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Mutual funds can be called lots of negative things — expensive, underperforming, inconsistent.

But unpatriotic?

That’s the label some critics attach to a type of mutual fund called index funds, which since their inception in the 1970s have boomed in popularity — essentially by doing as little as possible.

“Some people think index funds are un-American because the stocks in the fund are there based solely on inclusion in an index,” said Michael Rawson, manager research analyst at Morningstar.com. “They think you should have to do your homework when deciding where it’s best to put your money.”

Political views aside, index funds can be a smart choice for solid performance and low cost to the investor. But anyone hoping for returns that beat the market averages or who like to brag about profiting off the hottest stock pick of the day may want to look elsewhere.

Index funds defined

Index funds are mutual funds constructed to match or track the components of a market index. These can include such well-known groups as the Standard & Poor's 500 Index, the Russell 2000 (which encompasses small companies) and the DJ Wilshire 5000, the total stock market index.

Index funds are a form of passive investing. Rather than trying to buy and sell stocks with the best growth potential, reliable dividend payments or other parameters, index funds simply mimic the holdings of a particular index. When an index drops a company or adds a new one, so does a corresponding index fund.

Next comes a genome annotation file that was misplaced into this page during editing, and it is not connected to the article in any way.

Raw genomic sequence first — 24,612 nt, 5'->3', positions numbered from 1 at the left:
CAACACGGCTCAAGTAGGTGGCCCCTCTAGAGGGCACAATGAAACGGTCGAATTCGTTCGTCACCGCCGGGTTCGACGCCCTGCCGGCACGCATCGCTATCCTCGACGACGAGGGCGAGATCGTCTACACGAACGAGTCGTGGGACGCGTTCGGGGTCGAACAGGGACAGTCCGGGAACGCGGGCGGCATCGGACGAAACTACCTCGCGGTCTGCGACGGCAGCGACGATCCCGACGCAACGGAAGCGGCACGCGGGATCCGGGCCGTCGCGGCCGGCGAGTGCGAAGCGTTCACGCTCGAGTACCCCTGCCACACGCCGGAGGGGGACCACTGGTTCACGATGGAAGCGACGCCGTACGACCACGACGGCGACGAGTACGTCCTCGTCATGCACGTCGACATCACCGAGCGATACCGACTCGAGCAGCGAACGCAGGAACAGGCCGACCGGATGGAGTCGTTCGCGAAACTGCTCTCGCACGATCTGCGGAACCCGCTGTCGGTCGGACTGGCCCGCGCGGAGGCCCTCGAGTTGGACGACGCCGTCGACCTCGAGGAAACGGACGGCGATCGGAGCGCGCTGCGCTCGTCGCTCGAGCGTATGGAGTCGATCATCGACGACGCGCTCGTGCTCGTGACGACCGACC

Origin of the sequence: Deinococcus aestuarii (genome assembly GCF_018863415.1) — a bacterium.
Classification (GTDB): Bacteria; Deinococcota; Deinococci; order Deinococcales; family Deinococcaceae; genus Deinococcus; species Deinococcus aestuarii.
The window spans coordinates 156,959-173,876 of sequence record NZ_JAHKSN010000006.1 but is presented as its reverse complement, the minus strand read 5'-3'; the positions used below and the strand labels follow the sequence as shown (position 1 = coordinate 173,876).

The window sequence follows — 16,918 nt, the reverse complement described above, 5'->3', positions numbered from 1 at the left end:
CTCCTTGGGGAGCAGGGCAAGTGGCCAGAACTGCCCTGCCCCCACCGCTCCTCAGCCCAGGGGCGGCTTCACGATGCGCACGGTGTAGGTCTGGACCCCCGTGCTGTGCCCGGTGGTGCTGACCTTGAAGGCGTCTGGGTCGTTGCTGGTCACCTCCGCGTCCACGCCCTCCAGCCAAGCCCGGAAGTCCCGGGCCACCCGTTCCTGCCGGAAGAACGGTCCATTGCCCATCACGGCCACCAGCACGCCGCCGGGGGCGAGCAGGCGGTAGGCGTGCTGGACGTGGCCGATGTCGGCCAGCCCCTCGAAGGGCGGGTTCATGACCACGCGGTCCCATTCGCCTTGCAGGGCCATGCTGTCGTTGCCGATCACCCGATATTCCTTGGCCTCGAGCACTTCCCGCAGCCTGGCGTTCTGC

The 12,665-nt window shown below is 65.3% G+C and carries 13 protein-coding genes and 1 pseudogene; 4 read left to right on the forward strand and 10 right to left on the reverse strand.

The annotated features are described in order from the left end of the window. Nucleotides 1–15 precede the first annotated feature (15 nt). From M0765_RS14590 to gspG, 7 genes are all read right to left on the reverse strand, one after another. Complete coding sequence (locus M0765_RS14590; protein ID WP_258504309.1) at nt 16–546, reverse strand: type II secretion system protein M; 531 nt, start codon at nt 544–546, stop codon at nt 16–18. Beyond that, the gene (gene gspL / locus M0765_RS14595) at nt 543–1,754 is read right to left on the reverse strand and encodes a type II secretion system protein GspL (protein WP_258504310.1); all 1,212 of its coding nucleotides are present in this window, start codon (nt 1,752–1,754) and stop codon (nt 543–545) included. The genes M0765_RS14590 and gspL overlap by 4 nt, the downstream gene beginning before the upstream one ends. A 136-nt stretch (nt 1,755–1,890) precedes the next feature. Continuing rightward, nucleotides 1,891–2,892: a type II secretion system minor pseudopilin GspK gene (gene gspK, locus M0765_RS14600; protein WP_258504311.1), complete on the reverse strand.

Many index funds also function in lockstep with what’s known as market capitalization (a term that refers to the dollar value of a company’s shares). A company that’s worth more than other companies in an index will represent a larger ownership share in the corresponding index fund. Other funds use an “equal weight” approach in which all stocks in an index are owned equally.

Index fund advantages

Since arriving on the market some 40 years ago, 372 index funds had a total of $1.7 trillion under management, according to the 2014 Investment Company Fact Book. Looked at another way, roughly one-third of all households that invested in mutual funds owned at least one index fund.

One longstanding appeal of index funds is performance — returns that usually beat those of more actively managed funds. While the stock market as a whole has continued to prosper, many actively managed funds have failed to keep pace.

For example, the Vanguard 500 Index Fund Investor Shares (VFINX) has outperformed nearly three-quarters of actively managed large blend funds during the past 10 years, returning 8.2 percent per year compared to an average of 7.4 percent for other large blend funds, according to Morningstar. (Blend funds invest in a wide variety of stocks, including large and small companies.)

One reason for index funds’ success is broad market exposure, offering investors diversity and holdings in a large number of stocks.

“Broad-based index funds like the S&P 500 or Russell 2000 are well-defined so you can build a portfolio to get the overall exposure you are looking for,” said Mark Wilson, chief investment officer of the Tarbox Group in Newport Beach, California.

Low cost is another major advantage that contributes to solid performance. Because index funds require less oversight than other mutual funds comprised of certain selected stocks, the management fees are low, which means investors keep a larger share of an index fund's gains.